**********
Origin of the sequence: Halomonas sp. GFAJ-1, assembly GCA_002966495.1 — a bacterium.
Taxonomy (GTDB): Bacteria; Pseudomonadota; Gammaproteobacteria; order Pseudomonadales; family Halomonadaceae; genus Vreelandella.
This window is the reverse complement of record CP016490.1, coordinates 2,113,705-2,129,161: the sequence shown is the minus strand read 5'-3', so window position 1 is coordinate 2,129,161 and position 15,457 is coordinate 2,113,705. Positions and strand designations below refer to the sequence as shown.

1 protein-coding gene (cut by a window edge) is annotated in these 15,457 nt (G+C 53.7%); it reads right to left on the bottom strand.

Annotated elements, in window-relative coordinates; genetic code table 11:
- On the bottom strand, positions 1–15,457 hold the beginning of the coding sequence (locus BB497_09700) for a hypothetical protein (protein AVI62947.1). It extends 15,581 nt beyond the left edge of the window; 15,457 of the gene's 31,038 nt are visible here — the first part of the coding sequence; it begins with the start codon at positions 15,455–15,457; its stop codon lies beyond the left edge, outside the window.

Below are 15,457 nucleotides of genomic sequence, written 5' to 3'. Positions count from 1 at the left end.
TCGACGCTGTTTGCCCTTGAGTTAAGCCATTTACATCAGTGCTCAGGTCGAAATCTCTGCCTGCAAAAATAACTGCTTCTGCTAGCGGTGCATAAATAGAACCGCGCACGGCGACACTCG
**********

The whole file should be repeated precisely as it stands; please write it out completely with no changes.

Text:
Origin of the sequence: Halomonas sp. GFAJ-1, assembly GCA_002966495.1 — a bacterium.
Taxonomy (GTDB): Bacteria; Pseudomonadota; Gammaproteobacteria; order Pseudomonadales; family Halomonadaceae; genus Vreelandella.
This window is the reverse complement of record CP016490.1, coordinates 2,113,705-2,129,161: the sequence shown is the minus strand read 5'-3', so window position 1 is coordinate 2,129,161 and position 15,457 is coordinate 2,113,705. Positions and strand designations below refer to the sequence as shown.

1 protein-coding gene (cut by a window edge) is annotated in these 15,457 nt (G+C 53.7%); it reads right to left on the bottom strand.

Annotated elements, in window-relative coordinates; genetic code table 11:
- On the bottom strand, positions 1–15,457 hold the beginning of the coding sequence (locus BB497_09700) for a hypothetical protein (protein AVI62947.1). It extends 15,581 nt beyond the left edge of the window; 15,457 of the gene's 31,038 nt are visible here — the first part of the coding sequence; it begins with the start codon at positions 15,455–15,457; its stop codon lies beyond the left edge, outside the window.

Below are 15,457 nucleotides of genomic sequence, written 5' to 3'. Positions count from 1 at the left end.
TCGACGCTGTTTGCCCTTGAGTTAAGCCATTTACATCAGTGCTCAGGTCGAAATCTCTGCCTGCAAAAATAACTGCTTCTGCTAGCGGTGCATAAATAGAACCGCGCACGGCGACACTCG